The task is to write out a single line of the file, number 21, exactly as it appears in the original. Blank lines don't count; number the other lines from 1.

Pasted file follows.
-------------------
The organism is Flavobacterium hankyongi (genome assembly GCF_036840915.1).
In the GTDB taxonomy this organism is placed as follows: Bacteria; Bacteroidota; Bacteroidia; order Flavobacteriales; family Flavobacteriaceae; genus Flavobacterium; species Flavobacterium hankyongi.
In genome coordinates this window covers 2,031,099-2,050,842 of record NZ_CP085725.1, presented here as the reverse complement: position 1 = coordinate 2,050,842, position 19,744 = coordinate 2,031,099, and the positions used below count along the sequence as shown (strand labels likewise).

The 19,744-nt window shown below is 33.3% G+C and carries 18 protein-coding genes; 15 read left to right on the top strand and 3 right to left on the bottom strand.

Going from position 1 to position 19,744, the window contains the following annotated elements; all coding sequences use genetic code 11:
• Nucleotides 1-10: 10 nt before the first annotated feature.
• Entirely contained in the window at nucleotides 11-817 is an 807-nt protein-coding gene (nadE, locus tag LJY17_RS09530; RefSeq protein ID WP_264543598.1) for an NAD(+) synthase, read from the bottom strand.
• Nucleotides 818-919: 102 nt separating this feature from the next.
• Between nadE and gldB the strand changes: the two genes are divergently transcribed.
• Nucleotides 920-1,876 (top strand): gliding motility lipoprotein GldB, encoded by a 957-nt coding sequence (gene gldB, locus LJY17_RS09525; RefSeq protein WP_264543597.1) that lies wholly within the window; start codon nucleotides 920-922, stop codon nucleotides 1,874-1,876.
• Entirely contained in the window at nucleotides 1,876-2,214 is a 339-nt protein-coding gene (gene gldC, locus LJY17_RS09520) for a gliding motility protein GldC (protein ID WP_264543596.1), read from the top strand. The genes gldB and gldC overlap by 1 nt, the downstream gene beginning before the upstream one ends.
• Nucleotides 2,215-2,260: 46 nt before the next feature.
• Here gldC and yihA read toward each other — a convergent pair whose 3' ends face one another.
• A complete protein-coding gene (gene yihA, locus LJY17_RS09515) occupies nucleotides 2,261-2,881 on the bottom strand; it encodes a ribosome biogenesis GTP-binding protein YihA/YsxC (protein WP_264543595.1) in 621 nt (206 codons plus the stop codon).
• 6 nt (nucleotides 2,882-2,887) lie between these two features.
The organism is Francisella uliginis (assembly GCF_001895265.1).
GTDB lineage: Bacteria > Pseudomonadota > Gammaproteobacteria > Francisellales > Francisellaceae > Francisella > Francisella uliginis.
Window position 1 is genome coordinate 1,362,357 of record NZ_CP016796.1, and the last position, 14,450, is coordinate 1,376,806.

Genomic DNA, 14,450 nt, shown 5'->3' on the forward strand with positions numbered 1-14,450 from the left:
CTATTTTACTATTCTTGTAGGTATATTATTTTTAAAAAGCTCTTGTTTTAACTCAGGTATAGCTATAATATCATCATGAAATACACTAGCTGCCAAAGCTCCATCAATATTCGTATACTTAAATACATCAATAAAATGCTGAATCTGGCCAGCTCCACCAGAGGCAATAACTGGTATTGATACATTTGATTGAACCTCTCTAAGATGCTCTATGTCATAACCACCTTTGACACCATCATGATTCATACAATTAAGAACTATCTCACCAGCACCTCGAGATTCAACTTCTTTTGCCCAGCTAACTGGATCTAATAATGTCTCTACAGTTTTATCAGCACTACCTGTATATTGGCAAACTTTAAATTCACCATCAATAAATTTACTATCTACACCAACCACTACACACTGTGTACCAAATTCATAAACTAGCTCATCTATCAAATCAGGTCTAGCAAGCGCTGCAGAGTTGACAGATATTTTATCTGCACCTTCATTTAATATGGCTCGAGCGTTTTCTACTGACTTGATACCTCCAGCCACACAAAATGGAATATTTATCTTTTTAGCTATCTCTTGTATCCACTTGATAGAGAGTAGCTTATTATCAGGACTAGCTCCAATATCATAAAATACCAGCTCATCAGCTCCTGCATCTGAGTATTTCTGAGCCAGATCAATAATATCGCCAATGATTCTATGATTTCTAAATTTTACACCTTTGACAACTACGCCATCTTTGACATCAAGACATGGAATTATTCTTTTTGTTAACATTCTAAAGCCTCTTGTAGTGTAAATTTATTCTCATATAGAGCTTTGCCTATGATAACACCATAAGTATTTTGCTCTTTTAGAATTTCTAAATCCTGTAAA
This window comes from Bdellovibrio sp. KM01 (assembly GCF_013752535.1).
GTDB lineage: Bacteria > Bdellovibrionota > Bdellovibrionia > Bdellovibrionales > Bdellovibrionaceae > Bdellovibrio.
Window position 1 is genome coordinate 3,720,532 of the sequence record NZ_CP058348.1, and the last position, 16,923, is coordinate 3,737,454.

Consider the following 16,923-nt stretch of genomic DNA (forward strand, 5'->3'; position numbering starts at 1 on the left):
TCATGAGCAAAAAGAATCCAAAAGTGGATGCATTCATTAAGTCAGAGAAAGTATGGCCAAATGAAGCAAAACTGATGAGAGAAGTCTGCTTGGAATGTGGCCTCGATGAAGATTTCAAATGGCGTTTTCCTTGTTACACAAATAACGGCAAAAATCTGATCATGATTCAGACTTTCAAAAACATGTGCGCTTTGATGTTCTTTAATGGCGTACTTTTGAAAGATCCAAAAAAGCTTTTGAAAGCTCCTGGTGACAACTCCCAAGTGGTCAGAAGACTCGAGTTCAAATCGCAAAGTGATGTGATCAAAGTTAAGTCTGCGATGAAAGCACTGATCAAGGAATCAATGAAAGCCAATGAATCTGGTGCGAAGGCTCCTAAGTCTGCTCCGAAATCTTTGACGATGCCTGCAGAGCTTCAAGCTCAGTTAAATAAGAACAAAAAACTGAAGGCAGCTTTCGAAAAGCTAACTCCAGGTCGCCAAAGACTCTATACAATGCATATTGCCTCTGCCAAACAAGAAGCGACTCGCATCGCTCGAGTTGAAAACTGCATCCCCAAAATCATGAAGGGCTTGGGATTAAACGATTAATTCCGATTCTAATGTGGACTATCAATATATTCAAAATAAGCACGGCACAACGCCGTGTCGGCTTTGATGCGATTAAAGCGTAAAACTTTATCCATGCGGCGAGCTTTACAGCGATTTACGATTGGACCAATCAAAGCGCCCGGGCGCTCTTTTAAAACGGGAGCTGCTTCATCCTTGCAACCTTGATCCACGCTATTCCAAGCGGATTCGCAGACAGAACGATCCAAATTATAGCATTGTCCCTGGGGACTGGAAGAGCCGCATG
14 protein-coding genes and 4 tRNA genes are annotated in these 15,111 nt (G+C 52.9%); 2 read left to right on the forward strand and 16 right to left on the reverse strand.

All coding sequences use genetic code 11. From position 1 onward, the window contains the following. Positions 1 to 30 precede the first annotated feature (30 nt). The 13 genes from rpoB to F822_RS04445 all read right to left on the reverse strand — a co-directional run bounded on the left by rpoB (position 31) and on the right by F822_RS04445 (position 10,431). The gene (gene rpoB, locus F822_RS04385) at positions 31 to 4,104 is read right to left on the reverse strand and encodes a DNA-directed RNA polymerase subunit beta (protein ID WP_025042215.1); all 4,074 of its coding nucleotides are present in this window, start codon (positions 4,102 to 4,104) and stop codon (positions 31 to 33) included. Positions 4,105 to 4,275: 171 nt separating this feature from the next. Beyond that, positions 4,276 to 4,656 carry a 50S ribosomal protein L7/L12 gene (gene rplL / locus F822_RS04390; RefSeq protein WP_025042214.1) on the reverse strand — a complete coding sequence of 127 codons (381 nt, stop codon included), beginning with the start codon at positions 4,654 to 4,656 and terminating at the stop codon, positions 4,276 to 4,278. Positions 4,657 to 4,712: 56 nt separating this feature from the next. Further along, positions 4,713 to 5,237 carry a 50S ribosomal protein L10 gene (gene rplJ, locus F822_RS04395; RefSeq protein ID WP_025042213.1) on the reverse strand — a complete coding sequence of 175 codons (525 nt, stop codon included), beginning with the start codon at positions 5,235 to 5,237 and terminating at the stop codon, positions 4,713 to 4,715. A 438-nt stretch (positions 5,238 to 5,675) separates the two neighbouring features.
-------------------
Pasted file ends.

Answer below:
This window comes from Bdellovibrio sp. KM01 (assembly GCF_013752535.1).